Meet the jurors: Andreas Schirmer on the emerging themes for sports media
Graphics by Nordcap Studio
LAUSANNE, June 29, 2020 - Expert in sports politics and chronicler of the history of fencing, Andreas Schirmer is one of the most distiguished journalists on the European scene. From the desks of the Deutsche Presse-Agentur (DPA), where he currently works, Schirmer has shared with us his impressions over the AIPS Sports Media Awards.
“As a member of the jury I learned a lot by looking beyond the European horizon,” he says.
Despite the unexpected conditions that sports journalism is facing, Schirmer seems confident that the sports media industry will learn how to adjust itself. And in this respect, the upcoming edition Awards will represent more than ever the occasion where the sports journalism will reaffirm the values at the roots of its culture.
What impressed you most about last edition?
For me, the AIPS Sports Media Awards have quickly become the "Oscars" in sports journalism. There is no comparable award. It's not only the globality that distinguishes the AIPS Sports Media Awards, but also the increasing quality of the submissions. Among the 1700 or so submissions from 125 countries, there was a high number of fascinating contributions that honour sports journalism around the world. We saw extraordinary, sometimes touching video documentaries. Equally excellent photos in a large number, so the selection was difficult. In addition, the jury was allowed to read Best Colour Pieces from all parts of the world, which were distinguished by the special nature of the topics or the special courage of the authors who uncovered corruption and unfair machinations. It was also a pleasure to experience the freshness and the new view on sports events with which the Young Reporters take their first steps in sports journalism. As a member of the jury I learned a lot by looking beyond the European horizon.
Do you expect to see new countries represented?
I hope so. It would be a sign that the AIPS Sports Media Awards are receiving more and more recognition and appreciation. And as the jury has learned from the winners of the awards, the winners themselves will also receive more recognition in their countries. There are still many white spots on the world map, if one takes the countries recognized by the International Olympic Committee as a benchmark. At the 2016 Olympic Games in Rio, 209 countries were at the start. So there is still a lot of air left to the top!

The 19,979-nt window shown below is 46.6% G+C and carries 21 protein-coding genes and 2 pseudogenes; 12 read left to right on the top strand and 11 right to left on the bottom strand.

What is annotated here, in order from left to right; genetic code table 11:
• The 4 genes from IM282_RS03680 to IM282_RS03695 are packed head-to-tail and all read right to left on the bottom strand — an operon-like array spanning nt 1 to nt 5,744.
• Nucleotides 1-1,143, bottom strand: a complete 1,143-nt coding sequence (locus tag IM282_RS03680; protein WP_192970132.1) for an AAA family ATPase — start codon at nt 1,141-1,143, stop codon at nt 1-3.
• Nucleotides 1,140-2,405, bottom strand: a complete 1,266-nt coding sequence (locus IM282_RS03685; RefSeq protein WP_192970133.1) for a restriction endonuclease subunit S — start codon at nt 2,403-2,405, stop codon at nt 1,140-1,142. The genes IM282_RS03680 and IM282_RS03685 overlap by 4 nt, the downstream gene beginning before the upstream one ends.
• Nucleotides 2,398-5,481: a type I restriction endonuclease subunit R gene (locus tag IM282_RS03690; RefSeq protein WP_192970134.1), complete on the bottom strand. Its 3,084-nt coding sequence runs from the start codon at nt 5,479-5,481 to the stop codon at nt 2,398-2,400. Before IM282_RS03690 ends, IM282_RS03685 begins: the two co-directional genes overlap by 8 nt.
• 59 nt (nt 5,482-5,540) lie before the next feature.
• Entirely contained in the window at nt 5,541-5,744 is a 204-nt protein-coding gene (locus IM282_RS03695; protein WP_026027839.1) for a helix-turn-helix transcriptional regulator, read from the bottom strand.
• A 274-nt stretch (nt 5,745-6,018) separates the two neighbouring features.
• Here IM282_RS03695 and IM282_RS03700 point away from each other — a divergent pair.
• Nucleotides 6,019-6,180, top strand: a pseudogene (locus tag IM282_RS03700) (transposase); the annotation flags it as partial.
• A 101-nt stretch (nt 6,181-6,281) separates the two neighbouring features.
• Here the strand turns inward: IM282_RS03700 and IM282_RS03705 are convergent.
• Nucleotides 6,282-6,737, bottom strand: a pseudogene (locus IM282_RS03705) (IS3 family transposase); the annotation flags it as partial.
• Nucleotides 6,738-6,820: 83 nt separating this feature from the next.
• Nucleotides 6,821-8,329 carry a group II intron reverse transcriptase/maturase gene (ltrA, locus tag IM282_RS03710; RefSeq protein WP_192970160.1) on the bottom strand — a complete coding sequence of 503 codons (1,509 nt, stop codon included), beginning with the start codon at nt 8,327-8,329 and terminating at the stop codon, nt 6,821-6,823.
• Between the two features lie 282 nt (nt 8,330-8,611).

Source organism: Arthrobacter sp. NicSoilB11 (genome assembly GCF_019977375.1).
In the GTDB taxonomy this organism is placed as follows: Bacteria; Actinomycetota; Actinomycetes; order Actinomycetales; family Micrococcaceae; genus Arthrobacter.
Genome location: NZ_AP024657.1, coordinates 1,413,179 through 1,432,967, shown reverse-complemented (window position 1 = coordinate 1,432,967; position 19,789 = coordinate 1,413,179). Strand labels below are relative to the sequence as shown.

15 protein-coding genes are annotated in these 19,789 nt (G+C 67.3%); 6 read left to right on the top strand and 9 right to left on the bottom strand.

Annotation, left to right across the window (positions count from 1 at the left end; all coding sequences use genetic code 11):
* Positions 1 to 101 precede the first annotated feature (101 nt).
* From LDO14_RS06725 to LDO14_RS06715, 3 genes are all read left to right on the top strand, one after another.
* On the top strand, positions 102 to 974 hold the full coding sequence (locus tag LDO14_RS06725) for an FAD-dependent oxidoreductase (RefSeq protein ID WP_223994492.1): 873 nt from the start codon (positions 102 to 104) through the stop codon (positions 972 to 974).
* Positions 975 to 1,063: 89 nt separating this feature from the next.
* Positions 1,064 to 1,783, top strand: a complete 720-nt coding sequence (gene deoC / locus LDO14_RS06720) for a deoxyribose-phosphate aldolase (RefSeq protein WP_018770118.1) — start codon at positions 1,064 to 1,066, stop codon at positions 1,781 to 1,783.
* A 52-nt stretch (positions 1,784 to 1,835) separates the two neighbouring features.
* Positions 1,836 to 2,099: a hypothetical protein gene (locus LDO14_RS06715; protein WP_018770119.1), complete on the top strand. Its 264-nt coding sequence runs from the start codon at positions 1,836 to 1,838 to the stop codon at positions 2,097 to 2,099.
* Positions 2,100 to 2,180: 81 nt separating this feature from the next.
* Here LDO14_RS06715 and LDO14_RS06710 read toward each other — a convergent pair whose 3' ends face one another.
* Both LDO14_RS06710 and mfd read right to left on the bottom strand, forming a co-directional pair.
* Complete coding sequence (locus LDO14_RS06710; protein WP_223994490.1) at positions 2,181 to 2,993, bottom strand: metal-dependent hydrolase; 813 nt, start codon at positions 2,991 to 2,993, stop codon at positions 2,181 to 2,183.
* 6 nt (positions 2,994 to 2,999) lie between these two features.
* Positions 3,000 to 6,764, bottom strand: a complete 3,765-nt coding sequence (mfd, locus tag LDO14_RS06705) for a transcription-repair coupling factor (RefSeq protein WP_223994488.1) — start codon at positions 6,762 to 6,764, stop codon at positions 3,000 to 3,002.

Do you think that the travel ban in many parts of the world will help boost the "local factor" in this years' stories?
This is bound to happen. But would that be bad? No! It is a year in which Olympic Games and most of the World and European Championships or Continental Championships are not held. Even in football, the ball had to rest for a long time. Sports journalism without sport is a challenge. But looking at sports that are not so much in the spotlight and athletes who are not superstars but local celebrities can also provide material for great stories. We can be curious!
Given the lack of sporting events and sport becoming an issue of incraesing political interest, do you think that interviews and articles concerning personalities of sports politics and administration will have space in the submissions this year?
I assume that there will be more submissions with sports political content. The rescheduling of the Olympic Games in Tokyo was a major topic that sports journalism has accompanied in all journalistic facets - in images, sound, with reports, interviews or commentaries. And the Tokyo Games will remain a major topic until summer 2021. So we can certainly expect to receive many submissions on this topic.
This year many events were forced to stop for the first time since the world wars. Do you expect a new curiosity and more backward-looking research in the submissions?
One has heard from many editorial offices that the time without sports events is a very exciting one. It is a time of creativity that has benefited the whole spectrum of sport. In Germany, before the Corona crisis, the motto was: football, football, football. Since March, on the other hand, there has been a voyage of discovery through the cosmos of sport that has been fun for colleagues and readers alike. This included historical articles about important sporting events or athletes. Sports history had a boom. When things return to normal and the pandemic is under control, it will once again be football, football, football.
ABOUT ANDREAS SCHIRMER
Andreas Schirmer began his journalistic career at German agency Sport-Informations-Dienst (SID) in Hamburg at the end of the 1970s. After his traineeship and a further two years at SID, he continued his studies in politics and journalism. At the end of the 1980s, Schirmer joined the Deutsche Presse-Agentur (DPA), where he works to this day. His reporting expertise lies in athletics, sports politics and fencing, and he has written several books about the history of fencing. He has reported on a total of 16 summer Olympic Games and eight winter Games as well as several world championships in football and athletics.
ABOUT THE AWARDS
Split into 8 main categories, the Awards are a celebration of the best sport storytellers from around the world. Submissions for professionals are free and open until October 7, 2020. Find more and submit your work in www.aipsawards.com. To know how to submit, please check the quick guide. If you have questions, you can check our Frequently Asked Questions section or contact us at firstname.lastname@example.org